Fact or Fiction: Childfree Couples Are Happier than Couples with Kids?:

Just this week I was a guest on a morning talk show, and my host was a married man with a child. He mentioned that children are often a bonding factor for couples and he wondered how how childfree couples are able to build and maintain a close relationship without a child. My response surprised him! Intuitively, it seems that children would bring a ray of sunshine to a home. Likewise, a couple that is drifting apart or lacking for conversation at the dinner table could bring new energy to their marriage with the addition of a bundle of joy. The reality, however, is that this does not usually happen.....Read more

Why and How to Report Suspected Child Abuse:

The U.S. Department of Health and Human Services reports that five children in our country die every day from child abuse and neglect. An article in Reuters reported that a study in the journal Current Biology found that children exposed to family violence show the same pattern of activity in their brains as soldiers exposed to combat, that childhood maltreatment is known to be one of the most potent environmental risk factors linked to later mental health problems such as anxiety disorders and depression, and that another study found that people who suffered maltreatment as children were twice as likely as those who had normal childhoods to develop persistent and recurrent depression, and less likely to respond well or quickly to treatment for their mental illnesses......Read more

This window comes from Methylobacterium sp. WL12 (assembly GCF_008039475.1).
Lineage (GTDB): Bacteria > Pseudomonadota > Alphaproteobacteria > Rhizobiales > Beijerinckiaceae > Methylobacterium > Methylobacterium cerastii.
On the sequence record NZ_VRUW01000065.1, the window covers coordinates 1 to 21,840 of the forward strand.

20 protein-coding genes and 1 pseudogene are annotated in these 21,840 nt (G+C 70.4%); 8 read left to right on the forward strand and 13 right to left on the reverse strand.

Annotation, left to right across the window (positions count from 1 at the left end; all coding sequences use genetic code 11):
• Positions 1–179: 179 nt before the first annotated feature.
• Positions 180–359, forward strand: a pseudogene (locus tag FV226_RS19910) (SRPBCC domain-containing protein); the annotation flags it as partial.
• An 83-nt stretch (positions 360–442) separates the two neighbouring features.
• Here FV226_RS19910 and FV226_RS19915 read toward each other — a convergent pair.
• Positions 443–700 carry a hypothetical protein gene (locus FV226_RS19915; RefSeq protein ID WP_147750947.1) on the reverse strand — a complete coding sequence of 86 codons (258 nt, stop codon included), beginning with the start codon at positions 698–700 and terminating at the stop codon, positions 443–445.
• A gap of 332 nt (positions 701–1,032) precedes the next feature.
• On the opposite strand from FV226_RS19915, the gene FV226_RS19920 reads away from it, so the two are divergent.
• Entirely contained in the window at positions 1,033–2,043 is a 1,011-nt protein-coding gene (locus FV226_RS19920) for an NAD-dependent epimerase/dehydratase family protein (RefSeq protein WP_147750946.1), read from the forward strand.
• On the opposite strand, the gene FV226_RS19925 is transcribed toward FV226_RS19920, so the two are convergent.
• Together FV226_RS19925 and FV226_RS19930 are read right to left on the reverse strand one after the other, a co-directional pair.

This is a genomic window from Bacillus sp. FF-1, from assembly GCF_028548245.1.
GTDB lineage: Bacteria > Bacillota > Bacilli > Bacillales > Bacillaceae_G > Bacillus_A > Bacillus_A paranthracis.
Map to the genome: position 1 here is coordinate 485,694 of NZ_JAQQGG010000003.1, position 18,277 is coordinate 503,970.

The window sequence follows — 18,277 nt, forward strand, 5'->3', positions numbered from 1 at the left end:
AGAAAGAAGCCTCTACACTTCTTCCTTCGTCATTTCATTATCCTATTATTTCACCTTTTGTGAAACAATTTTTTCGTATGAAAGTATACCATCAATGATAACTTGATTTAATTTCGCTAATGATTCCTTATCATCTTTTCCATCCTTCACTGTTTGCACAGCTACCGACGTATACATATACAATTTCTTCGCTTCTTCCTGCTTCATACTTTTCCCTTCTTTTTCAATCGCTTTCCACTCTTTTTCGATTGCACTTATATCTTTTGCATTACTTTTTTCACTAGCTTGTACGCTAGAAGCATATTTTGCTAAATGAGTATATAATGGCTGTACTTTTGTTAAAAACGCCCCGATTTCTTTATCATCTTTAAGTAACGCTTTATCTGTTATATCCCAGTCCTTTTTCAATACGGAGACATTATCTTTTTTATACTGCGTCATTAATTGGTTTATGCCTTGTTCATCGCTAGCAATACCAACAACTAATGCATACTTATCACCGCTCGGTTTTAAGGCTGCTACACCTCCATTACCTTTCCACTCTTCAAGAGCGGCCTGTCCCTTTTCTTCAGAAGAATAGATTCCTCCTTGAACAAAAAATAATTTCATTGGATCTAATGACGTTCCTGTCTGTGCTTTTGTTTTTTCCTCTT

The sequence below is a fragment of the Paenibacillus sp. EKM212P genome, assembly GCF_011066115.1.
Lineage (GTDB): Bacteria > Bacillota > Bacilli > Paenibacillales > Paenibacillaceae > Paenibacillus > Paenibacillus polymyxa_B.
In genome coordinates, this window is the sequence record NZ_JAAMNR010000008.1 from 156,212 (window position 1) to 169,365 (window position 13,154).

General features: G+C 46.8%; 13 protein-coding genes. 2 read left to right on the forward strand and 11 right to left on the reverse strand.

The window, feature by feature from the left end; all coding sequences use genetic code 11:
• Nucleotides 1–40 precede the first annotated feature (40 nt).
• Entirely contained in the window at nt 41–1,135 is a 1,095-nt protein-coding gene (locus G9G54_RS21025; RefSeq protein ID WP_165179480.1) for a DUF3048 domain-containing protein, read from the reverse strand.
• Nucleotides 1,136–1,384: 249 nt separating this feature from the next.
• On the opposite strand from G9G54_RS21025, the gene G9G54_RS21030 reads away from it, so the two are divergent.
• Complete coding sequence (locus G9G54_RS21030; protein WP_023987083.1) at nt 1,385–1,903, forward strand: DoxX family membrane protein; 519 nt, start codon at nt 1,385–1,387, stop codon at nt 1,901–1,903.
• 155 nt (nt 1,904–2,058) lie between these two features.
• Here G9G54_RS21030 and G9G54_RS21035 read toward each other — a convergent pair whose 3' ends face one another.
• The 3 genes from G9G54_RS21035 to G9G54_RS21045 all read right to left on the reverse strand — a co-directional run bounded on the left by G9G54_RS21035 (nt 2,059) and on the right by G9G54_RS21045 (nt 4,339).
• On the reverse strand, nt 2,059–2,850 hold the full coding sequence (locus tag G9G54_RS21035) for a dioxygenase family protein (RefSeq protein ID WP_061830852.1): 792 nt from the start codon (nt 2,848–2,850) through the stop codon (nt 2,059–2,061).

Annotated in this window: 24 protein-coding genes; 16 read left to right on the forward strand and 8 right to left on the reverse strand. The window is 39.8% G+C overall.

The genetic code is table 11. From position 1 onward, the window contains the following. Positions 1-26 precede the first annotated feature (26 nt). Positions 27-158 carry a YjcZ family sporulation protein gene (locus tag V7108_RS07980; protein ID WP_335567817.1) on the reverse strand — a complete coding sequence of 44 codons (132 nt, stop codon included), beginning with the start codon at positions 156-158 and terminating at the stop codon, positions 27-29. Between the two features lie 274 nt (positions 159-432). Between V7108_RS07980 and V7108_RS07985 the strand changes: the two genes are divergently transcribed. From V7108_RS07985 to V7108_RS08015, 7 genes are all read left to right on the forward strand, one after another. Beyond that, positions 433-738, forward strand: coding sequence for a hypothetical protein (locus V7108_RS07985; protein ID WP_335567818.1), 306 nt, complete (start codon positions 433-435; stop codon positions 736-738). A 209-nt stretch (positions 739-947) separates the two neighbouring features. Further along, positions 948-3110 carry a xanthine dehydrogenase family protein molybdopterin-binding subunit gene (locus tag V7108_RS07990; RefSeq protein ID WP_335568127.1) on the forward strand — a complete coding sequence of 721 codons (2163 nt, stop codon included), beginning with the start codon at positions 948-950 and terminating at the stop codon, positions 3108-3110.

Toxic Friends; Protecting Yourself from Poisonous People:

We've all heard the studies about the important role that friendships play in our emotional and physical well being. Most of us would agree that having a few good friends to whom we can turn in times of joy and sorrow or even for simple distraction is a real plus in life and, at times, necessary for our survival......Read more

The Top 10 Relationship Myths and Why They're Myths:

Perhaps no area in psychology is as laden with myths as that of close relationships.  First and foremost, love and infatuation are strong emotions. Our feelings of happiness on a daily basis reflect the ups and downs of our relationship life.  Strong emotions cause us to look for information to guide us so that we can maximize pleasure and reduce pain.  As a result, we may look in the wrong places for advice on how to have fulfilling relationships.....Read more

Parenting Confessional and the Importance of Green Play:

For my first blog entry I decided to set aside a Saturday afternoon to review the research on outdoor play and children. Nature and children are natural playmates--they're both wild and messy, unpredictable and beautiful. Kids just don't play out like they used to. Earlier this week Dame Fiona Reynolds, chief executive of the UK's National Trust, said, "Children are missing out on the sheer joy and physical and mental well-being of being able to play outside and experience nature in all its messiness." Taylor & Kuo (2009) found that activities done in green outdoor spaces reduced symptoms of ADHD in children more so than those done indoors. The act of playing outside was shown to benefit the children in this study. As a parent, I want my children to experience what we could call "green play." Except maybe when I am trying to write about it.......Read more

Early Adolescence and the Negative Mindset: